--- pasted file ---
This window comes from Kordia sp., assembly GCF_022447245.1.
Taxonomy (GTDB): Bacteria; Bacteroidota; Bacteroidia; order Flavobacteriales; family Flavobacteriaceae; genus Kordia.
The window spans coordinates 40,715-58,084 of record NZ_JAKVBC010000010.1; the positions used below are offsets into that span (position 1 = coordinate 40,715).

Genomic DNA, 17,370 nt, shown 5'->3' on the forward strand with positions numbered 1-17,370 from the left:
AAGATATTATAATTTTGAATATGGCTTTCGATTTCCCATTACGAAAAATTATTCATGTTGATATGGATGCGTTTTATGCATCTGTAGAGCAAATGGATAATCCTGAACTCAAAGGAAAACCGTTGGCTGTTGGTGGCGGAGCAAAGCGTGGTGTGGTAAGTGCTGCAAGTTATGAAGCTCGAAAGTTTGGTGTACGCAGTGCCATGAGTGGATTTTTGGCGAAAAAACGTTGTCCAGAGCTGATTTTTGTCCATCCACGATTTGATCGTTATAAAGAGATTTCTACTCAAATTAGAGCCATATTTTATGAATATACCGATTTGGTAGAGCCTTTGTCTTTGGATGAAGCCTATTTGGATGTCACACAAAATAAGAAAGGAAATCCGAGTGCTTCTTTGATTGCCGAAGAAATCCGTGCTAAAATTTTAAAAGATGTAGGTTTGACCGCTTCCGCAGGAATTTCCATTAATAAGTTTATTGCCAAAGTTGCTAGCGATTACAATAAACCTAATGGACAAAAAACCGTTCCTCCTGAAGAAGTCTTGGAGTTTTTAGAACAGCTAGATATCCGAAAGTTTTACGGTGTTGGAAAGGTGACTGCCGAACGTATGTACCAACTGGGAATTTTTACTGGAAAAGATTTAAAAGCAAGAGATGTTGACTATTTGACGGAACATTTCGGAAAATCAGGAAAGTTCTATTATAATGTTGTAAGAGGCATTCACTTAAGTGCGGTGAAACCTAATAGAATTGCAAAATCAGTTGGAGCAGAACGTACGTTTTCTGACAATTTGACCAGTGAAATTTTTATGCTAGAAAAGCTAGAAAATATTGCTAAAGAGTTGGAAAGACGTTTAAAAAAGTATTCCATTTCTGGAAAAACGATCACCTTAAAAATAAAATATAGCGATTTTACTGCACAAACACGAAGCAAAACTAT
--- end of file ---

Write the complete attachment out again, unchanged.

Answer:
This window comes from Kordia sp., assembly GCF_022447245.1.
Taxonomy (GTDB): Bacteria; Bacteroidota; Bacteroidia; order Flavobacteriales; family Flavobacteriaceae; genus Kordia.
The window spans coordinates 40,715-58,084 of record NZ_JAKVBC010000010.1; the positions used below are offsets into that span (position 1 = coordinate 40,715).

Genomic DNA, 17,370 nt, shown 5'->3' on the forward strand with positions numbered 1-17,370 from the left:
AAGATATTATAATTTTGAATATGGCTTTCGATTTCCCATTACGAAAAATTATTCATGTTGATATGGATGCGTTTTATGCATCTGTAGAGCAAATGGATAATCCTGAACTCAAAGGAAAACCGTTGGCTGTTGGTGGCGGAGCAAAGCGTGGTGTGGTAAGTGCTGCAAGTTATGAAGCTCGAAAGTTTGGTGTACGCAGTGCCATGAGTGGATTTTTGGCGAAAAAACGTTGTCCAGAGCTGATTTTTGTCCATCCACGATTTGATCGTTATAAAGAGATTTCTACTCAAATTAGAGCCATATTTTATGAATATACCGATTTGGTAGAGCCTTTGTCTTTGGATGAAGCCTATTTGGATGTCACACAAAATAAGAAAGGAAATCCGAGTGCTTCTTTGATTGCCGAAGAAATCCGTGCTAAAATTTTAAAAGATGTAGGTTTGACCGCTTCCGCAGGAATTTCCATTAATAAGTTTATTGCCAAAGTTGCTAGCGATTACAATAAACCTAATGGACAAAAAACCGTTCCTCCTGAAGAAGTCTTGGAGTTTTTAGAACAGCTAGATATCCGAAAGTTTTACGGTGTTGGAAAGGTGACTGCCGAACGTATGTACCAACTGGGAATTTTTACTGGAAAAGATTTAAAAGCAAGAGATGTTGACTATTTGACGGAACATTTCGGAAAATCAGGAAAGTTCTATTATAATGTTGTAAGAGGCATTCACTTAAGTGCGGTGAAACCTAATAGAATTGCAAAATCAGTTGGAGCAGAACGTACGTTTTCTGACAATTTGACCAGTGAAATTTTTATGCTAGAAAAGCTAGAAAATATTGCTAAAGAGTTGGAAAGACGTTTAAAAAAGTATTCCATTTCTGGAAAAACGATCACCTTAAAAATAAAATATAGCGATTTTACTGCACAAACACGAAGCAAAACTAT